No accountability, no lessons learnt

Last week, the Government quietly brushed another public sector IT disaster under the carpet.

Last week, the Government quietly brushed another public sector IT disaster under the carpet.

You could easily be forgiven for having missed the Government's announcement last week of the scrapping of the Immigration and Nationality Directorate's (IND) Casework Application project. Indeed, nothing short of a detailed scrutiny of the pages of Hansard would have alerted you to the fact.

In a written answer to a parliamentary question on the progress that had been made towards the project's introduction, home secretary Jack Straw described it as "over-complex and out of touch with current working practices" and confirmed that it had been killed off.

The announcement itself comes as no surprise. Since the Home Office awarded Siemens the contract to overhaul the IND's processes and systems in April 1996 it has long been apparent that the company was unlikely to be able to deliver the project successfully.

By mid-1999, the backlog of asylum cases had reached 219,000, and the project's original deadline had long since passed. A damning report by public spending watchdog the Public Accounts Committee (PAC) concluded in the same year that the development of the new project had begun before the business requirements had even been finalised.

What is surprising, however, is the understated way in which this latest public sector IT failure has come to light. Damning reports are all well and good, yet how toothless they seem when there proves to be no accountability for the mistakes that drew their venom.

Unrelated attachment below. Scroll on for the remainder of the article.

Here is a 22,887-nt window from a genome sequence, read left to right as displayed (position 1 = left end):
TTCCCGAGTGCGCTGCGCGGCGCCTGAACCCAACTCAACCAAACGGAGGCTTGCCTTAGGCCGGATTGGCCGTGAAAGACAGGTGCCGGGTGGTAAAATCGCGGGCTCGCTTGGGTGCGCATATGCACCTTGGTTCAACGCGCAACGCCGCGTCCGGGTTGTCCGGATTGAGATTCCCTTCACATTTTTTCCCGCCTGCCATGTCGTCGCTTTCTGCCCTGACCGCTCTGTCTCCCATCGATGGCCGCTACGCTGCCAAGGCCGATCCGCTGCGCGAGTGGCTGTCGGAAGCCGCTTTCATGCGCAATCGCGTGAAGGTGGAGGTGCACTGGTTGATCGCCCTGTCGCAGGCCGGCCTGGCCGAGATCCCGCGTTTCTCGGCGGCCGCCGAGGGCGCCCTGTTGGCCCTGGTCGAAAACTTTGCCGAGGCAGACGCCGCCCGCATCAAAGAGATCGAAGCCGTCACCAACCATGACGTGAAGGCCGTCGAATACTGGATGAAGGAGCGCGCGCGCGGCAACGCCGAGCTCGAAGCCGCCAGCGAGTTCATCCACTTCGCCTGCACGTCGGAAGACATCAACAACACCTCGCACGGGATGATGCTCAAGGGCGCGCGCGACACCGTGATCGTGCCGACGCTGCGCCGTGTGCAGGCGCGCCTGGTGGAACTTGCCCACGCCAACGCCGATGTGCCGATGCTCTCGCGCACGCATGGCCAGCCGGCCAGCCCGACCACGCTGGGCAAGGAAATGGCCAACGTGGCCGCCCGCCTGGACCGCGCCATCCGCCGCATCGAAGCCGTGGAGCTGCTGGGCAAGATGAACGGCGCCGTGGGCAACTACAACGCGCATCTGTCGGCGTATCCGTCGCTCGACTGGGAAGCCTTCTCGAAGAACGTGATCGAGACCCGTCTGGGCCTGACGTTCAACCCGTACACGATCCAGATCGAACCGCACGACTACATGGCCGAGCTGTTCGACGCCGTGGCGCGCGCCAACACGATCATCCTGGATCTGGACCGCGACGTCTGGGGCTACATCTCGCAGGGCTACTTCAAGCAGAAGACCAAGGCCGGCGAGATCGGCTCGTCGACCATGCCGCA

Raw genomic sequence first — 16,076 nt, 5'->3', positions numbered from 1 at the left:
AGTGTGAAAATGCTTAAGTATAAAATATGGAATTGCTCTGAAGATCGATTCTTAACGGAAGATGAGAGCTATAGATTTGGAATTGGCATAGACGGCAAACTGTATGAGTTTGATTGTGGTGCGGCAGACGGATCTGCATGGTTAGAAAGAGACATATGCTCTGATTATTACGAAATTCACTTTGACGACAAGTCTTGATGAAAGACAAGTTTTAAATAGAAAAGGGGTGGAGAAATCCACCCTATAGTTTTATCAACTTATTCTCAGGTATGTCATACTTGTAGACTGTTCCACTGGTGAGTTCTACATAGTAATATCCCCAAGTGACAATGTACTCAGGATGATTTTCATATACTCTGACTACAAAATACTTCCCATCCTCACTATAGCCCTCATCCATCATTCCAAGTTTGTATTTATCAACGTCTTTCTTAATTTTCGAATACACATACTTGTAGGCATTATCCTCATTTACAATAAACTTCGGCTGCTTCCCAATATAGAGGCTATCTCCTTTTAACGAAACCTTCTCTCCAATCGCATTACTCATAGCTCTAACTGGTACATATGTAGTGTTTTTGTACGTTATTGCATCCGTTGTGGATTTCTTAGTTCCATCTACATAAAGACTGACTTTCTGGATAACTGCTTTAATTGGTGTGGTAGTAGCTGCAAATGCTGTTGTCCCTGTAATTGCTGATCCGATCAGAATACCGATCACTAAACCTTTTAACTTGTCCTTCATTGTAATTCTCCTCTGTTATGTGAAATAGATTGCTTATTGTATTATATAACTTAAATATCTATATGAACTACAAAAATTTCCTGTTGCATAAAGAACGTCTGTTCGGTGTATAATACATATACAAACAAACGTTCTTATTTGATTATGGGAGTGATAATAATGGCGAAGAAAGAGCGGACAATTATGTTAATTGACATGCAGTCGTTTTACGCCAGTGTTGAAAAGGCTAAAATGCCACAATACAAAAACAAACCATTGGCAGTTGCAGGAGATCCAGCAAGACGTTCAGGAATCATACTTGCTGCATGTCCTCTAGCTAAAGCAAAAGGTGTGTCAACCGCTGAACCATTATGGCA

The Casework Application project was just one of a series of public sector IT disasters that elicited last year's Successful IT: Modernising Government in Action paper, in which the Cabinet Office offered guidelines to public sector IT directors for averting project disasters.

These guidelines, embodied in the Gateway Review process, represent an encouraging step forward, and several projects, the UK online Citizen Portal and IT 2000 among them, have benefited from their guidance. But now that a mechanism exists for ensuring project success, it is imperative that government departments are seen to embrace it - or else explain why not.

This is not a question of naming names, of finding scapegoats. History will continue to repeat itself, and projects continue to fail, until Whitehall establishes a climate of openness and accountability. The Gateway Review process can work, but only if it is underpinned by honest accounting for previous failures.

The opacity shown by the Government last week benefits no one - least of all the taxpayers, for whom a project intended to realise savings of £110m in the IND has been reduced to a costly liability.

With a major announcement from Westminster imminent, openness and honesty are imperative for the credibility of the Gateway Review process, for if this process loses its teeth the Government will have only its bulging worst-practice case book from which to draw project implementation lessons.

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